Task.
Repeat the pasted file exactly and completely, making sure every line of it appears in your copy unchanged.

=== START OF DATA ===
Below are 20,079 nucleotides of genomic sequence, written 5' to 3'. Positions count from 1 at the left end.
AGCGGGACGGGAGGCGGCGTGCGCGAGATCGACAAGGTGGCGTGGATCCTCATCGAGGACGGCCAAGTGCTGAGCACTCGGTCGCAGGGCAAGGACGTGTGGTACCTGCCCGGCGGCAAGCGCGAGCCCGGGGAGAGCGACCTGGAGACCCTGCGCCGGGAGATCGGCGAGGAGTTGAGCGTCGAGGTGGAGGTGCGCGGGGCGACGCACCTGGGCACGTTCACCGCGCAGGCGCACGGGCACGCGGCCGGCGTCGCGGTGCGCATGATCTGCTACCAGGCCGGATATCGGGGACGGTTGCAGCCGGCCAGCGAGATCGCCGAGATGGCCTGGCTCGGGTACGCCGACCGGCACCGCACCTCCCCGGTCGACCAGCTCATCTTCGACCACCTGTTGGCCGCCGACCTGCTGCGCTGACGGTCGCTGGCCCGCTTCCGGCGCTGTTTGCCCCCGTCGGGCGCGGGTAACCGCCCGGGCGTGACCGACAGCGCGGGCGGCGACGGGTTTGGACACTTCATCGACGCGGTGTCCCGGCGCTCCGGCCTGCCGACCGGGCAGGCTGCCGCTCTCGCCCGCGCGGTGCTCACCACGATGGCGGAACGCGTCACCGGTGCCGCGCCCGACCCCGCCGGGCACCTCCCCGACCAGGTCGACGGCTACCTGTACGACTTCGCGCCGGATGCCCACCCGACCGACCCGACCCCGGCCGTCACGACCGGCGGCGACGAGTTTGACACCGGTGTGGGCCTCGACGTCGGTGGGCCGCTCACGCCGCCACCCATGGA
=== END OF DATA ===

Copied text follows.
Below are 20,079 nucleotides of genomic sequence, written 5' to 3'. Positions count from 1 at the left end.
AGCGGGACGGGAGGCGGCGTGCGCGAGATCGACAAGGTGGCGTGGATCCTCATCGAGGACGGCCAAGTGCTGAGCACTCGGTCGCAGGGCAAGGACGTGTGGTACCTGCCCGGCGGCAAGCGCGAGCCCGGGGAGAGCGACCTGGAGACCCTGCGCCGGGAGATCGGCGAGGAGTTGAGCGTCGAGGTGGAGGTGCGCGGGGCGACGCACCTGGGCACGTTCACCGCGCAGGCGCACGGGCACGCGGCCGGCGTCGCGGTGCGCATGATCTGCTACCAGGCCGGATATCGGGGACGGTTGCAGCCGGCCAGCGAGATCGCCGAGATGGCCTGGCTCGGGTACGCCGACCGGCACCGCACCTCCCCGGTCGACCAGCTCATCTTCGACCACCTGTTGGCCGCCGACCTGCTGCGCTGACGGTCGCTGGCCCGCTTCCGGCGCTGTTTGCCCCCGTCGGGCGCGGGTAACCGCCCGGGCGTGACCGACAGCGCGGGCGGCGACGGGTTTGGACACTTCATCGACGCGGTGTCCCGGCGCTCCGGCCTGCCGACCGGGCAGGCTGCCGCTCTCGCCCGCGCGGTGCTCACCACGATGGCGGAACGCGTCACCGGTGCCGCGCCCGACCCCGCCGGGCACCTCCCCGACCAGGTCGACGGCTACCTGTACGACTTCGCGCCGGATGCCCACCCGACCGACCCGACCCCGGCCGTCACGACCGGCGGCGACGAGTTTGACACCGGTGTGGGCCTCGACGTCGGTGGGCCGCTCACGCCGCCACCCATGGA